+ Breaking a Leg
When you say “break a leg” to theater people, they don’t usually take it literally. Well, Michelle Bianchi Pingel, managing director/CEO of The Players, did. She was spotted Saturday night at The Players’ “A Night to Remember,” event rolling around on a wheelie cart to prop up her injured leg.
The joke of the night was: Jeffery Kin beat her up. Clearly, it wasn’t true, because Kin was found later in the evening with a lipstick-covered face. “Women love kissing me!” he says. “I’m just so loveable.”
+ Running into Nik Wallenda
Sarasota has its own celebrity culture, that’s for sure. About a week ago, while I was hurriedly picking up some last-minute items at Publix, I turned a corner at record speed and almost ran over an innocent victim.
After apologizing, I thought, “Hey, that guy looks kind of familiar.”
It was only when I got to the next aisle that I realized it was Nik Wallenda, who had just arrived back into town for his welcome-home celebration, which I attended. But I’m not used to seeing people outside of events and second-guessed myself because grocery shopping is such a normal activity. But I asked the checkout lady for confirmation, who Googled a photo to verify. She agreed — she’d seen him in there before.
Yes, I almost ran over Nik Wallenda’s foot with my grocery cart. Luckily, his feet are still intact for the Grand Canyon walk. Next time, I’ll just say, “Hello.”
+ Playing tribute to DANIEL Moe
The Key Chorale concert dedicated to Daniel Moe Sunday was a moving tribute featuring most of his compositions —11 pieces of his in total.
“The Living Legacy of Daniel Moe” was a tribute to the late conductor emeritus who died in May. His music is slightly modern and forward thinking.
For instance, his SATB (soprano, alto, tenor, bass) acapella version of “God So Loved the World” was an edgier and more powerful sounding work than other versions adapted from John 3:16.
His widow, Ann Stephenson-Moe, played his works on organ, along with Moe’s accompanist for more than 20 years, Virginia Bray, and current Key Chorale accompanist Nancy Yost Olson.
In between songs, Key Chorale Executive Director Richard Storm narrated. The audience learned, if they didn’t already know, that Moe also had a way with words.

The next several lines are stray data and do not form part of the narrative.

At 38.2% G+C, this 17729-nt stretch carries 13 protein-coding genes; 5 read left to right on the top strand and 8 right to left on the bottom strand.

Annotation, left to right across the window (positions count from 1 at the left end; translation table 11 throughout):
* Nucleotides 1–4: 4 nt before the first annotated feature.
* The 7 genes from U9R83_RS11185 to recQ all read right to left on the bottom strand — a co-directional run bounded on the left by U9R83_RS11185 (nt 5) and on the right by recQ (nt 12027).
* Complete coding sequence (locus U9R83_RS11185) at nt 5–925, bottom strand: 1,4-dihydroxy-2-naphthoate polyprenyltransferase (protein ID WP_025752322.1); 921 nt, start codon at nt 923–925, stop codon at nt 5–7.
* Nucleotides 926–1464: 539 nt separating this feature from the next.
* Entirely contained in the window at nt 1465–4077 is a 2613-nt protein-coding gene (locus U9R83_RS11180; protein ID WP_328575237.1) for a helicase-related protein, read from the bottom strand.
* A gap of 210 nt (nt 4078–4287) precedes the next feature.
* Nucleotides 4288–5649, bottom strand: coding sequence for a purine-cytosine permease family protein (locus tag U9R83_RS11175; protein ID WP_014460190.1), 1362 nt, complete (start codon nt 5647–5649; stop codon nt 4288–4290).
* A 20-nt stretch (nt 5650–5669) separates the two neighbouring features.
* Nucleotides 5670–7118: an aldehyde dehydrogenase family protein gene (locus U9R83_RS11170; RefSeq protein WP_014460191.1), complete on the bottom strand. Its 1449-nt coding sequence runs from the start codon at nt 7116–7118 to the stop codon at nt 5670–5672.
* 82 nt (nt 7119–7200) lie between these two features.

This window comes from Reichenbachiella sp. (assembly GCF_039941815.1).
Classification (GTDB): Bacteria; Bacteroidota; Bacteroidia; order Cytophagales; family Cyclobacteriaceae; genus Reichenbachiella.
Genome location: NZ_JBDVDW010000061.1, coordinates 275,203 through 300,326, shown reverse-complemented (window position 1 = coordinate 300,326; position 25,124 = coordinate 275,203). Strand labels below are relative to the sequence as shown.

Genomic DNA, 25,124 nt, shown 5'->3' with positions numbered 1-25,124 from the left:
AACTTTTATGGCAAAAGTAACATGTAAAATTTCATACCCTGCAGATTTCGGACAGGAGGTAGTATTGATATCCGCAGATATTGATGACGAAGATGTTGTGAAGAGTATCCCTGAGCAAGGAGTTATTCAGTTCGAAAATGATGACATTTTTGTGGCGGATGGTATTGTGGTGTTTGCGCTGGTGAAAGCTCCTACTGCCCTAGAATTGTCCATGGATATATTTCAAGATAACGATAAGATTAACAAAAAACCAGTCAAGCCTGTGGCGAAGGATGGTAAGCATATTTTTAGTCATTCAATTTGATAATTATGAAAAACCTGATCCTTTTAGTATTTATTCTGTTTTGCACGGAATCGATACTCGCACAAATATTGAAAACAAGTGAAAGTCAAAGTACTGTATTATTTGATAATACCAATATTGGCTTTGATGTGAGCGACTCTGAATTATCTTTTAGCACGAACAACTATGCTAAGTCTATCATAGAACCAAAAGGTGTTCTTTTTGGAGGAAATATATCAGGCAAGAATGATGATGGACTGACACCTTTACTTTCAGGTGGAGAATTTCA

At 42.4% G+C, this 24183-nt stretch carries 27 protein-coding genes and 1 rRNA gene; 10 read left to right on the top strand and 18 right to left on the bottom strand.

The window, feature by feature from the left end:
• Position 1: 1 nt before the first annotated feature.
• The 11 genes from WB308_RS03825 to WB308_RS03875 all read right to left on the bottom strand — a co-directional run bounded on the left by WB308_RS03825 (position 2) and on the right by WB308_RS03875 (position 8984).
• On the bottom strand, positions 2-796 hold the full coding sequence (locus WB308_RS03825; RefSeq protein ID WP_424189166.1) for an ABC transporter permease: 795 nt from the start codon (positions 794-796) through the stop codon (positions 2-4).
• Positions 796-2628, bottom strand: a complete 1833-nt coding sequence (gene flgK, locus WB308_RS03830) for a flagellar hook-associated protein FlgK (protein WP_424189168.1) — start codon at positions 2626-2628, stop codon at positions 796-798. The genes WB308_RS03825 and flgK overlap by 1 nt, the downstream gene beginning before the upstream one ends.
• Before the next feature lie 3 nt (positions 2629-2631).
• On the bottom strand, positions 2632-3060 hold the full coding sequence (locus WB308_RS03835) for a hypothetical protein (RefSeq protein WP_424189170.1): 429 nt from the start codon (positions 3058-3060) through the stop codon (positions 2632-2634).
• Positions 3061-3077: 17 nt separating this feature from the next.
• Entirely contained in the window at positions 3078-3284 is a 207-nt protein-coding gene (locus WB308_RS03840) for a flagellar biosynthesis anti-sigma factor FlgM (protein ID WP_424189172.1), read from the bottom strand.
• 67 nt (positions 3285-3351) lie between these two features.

The pews were full of his friends and those whose lives he touched with his music. It was an inspired concert, and it shows his legacy will continue to live.
+ Saturday morning is still funny
When I was a child, “The Pee Wee Herman Show” and “Bill Nye the Science Guy” were my favorite Saturday morning television shows. Paul Reubens, if you’re reading this, I’m your biggest fan.
But there’s something local to replace Saturday morning cartoons: Florida Studio Theatre’s Kids Komedy Club. The program began in the ’80s, under FST Associate Director Kate Alexander.
It’s a live comedy show for children, featuring children. The KKC leads the audience through a variety of improv games, parodies and comedy sketches. The next one is scheduled for Friday, Nov. 23, and Saturday, Nov. 24, and will be a “Turkey-riffic Thanksgiving Extravaganza.” Tickets are $6, and include lunch and drink. They can be purchased online at floridastudiotheatre.org or by calling 366-9000.
If only it would be acceptable for guests to arrive in their PJs and be served Cocoa Puffs, then it would be the real Saturday morning deal.
Noise Ordinance 3 CD Release Party will take place from 1 p.m. to midnight Saturday, Nov. 10, at Cock & Bull, 975 Cattlemen Road. It’s the celebration of more than 30 local original bands, and will feature lots of live music. Tickets $10. Call 363-1262.
‘Nate Jacobs’ ’50s Jukebox Review’ is a production conceived by Nate Jacobs, the artistic director of Westcoast Black Theatre Troupe. Adapted from the music of Fats Domino, Little Richard and Muddy Waters, it’ll have you shake, rattle and rollin’ starting 8 p.m. Nov. 14 and running through Dec. 16, at 1646 10th Way, Sarasota. Tickets $28. Call 366-1505.
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